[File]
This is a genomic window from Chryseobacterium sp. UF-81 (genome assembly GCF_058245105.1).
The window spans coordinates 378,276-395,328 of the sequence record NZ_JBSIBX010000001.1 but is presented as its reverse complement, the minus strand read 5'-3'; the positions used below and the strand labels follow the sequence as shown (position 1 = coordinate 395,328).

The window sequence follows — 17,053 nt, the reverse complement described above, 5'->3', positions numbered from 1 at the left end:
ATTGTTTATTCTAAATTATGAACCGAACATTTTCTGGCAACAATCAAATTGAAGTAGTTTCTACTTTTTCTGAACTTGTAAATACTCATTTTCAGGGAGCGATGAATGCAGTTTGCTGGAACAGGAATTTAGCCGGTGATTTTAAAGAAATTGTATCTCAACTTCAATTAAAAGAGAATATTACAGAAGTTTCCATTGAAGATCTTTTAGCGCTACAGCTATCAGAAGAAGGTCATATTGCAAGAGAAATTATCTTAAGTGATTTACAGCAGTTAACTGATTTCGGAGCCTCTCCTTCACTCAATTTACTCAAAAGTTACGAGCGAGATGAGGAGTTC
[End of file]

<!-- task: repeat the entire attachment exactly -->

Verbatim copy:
This is a genomic window from Chryseobacterium sp. UF-81 (genome assembly GCF_058245105.1).
The window spans coordinates 378,276-395,328 of the sequence record NZ_JBSIBX010000001.1 but is presented as its reverse complement, the minus strand read 5'-3'; the positions used below and the strand labels follow the sequence as shown (position 1 = coordinate 395,328).

The window sequence follows — 17,053 nt, the reverse complement described above, 5'->3', positions numbered from 1 at the left end:
ATTGTTTATTCTAAATTATGAACCGAACATTTTCTGGCAACAATCAAATTGAAGTAGTTTCTACTTTTTCTGAACTTGTAAATACTCATTTTCAGGGAGCGATGAATGCAGTTTGCTGGAACAGGAATTTAGCCGGTGATTTTAAAGAAATTGTATCTCAACTTCAATTAAAAGAGAATATTACAGAAGTTTCCATTGAAGATCTTTTAGCGCTACAGCTATCAGAAGAAGGTCATATTGCAAGAGAAATTATCTTAAGTGATTTACAGCAGTTAACTGATTTCGGAGCCTCTCCTTCACTCAATTTACTCAAAAGTTACGAGCGAGATGAGGAGTTC